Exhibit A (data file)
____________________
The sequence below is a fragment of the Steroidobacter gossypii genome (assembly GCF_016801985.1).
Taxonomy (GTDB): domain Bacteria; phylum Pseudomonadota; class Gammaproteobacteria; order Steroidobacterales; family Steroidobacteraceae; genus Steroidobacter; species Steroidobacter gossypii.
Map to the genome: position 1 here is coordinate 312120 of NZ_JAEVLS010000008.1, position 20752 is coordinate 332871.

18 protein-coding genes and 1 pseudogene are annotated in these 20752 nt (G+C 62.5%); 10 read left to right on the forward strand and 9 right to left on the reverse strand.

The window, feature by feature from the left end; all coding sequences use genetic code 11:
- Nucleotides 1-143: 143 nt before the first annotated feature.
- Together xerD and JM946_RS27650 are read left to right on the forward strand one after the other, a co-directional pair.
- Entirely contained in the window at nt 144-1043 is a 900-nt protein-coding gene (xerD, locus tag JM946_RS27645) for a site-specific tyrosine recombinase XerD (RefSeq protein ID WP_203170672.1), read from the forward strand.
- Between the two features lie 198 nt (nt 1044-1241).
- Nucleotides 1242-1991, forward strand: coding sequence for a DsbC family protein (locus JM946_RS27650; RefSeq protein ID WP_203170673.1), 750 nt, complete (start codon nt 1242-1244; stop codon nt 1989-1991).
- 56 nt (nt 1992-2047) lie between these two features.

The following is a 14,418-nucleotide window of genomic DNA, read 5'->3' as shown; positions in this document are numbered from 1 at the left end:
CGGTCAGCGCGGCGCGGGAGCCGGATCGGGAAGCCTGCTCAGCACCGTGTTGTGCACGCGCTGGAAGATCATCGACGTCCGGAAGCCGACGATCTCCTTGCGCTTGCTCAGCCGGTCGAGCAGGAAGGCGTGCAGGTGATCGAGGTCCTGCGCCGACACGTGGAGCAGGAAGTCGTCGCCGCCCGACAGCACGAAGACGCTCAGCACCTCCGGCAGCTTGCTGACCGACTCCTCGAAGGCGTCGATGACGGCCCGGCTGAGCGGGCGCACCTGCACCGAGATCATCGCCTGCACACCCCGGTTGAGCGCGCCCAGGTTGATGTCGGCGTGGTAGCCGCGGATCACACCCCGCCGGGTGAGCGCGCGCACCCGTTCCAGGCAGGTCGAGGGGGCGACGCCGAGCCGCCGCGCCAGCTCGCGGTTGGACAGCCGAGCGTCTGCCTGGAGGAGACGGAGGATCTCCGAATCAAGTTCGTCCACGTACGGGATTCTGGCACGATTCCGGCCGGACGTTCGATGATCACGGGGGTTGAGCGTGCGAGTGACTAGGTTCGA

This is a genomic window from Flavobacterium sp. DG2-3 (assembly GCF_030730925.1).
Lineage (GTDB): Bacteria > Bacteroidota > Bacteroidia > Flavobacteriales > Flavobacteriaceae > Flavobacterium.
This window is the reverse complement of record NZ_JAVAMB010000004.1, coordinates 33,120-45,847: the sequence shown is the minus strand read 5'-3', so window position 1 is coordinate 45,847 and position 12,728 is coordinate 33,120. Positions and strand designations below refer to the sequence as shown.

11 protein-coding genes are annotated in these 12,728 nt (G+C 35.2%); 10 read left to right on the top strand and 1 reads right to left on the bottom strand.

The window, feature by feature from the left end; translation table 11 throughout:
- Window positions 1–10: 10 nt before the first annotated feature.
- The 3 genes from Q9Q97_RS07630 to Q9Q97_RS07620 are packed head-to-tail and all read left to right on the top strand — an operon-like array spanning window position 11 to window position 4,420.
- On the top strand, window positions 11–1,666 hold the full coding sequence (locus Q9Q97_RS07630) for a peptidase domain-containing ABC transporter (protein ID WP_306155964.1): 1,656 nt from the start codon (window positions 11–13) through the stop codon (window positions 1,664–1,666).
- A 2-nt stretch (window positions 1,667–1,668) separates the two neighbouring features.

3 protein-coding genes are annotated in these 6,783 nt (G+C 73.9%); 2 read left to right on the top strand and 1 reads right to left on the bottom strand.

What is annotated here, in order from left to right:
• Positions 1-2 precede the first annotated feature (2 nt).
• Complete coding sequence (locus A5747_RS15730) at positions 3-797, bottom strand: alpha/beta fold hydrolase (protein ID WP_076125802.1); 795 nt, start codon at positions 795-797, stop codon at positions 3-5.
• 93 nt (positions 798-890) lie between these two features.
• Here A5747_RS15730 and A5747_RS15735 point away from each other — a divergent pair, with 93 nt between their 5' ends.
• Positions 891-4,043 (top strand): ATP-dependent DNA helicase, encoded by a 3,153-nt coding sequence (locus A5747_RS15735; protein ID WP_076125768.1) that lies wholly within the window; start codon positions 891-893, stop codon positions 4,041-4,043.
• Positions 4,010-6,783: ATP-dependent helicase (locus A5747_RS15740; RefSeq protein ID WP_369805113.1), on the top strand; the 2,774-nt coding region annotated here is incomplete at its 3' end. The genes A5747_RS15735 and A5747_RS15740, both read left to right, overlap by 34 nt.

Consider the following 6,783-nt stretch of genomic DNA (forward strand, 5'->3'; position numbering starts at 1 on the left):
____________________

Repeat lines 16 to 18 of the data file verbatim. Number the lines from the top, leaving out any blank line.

This window is the reverse complement of record NZ_JAVAMB010000004.1, coordinates 33,120-45,847: the sequence shown is the minus strand read 5'-3', so window position 1 is coordinate 45,847 and position 12,728 is coordinate 33,120. Positions and strand designations below refer to the sequence as shown.

11 protein-coding genes are annotated in these 12,728 nt (G+C 35.2%); 10 read left to right on the top strand and 1 reads right to left on the bottom strand.

The window, feature by feature from the left end; translation table 11 throughout: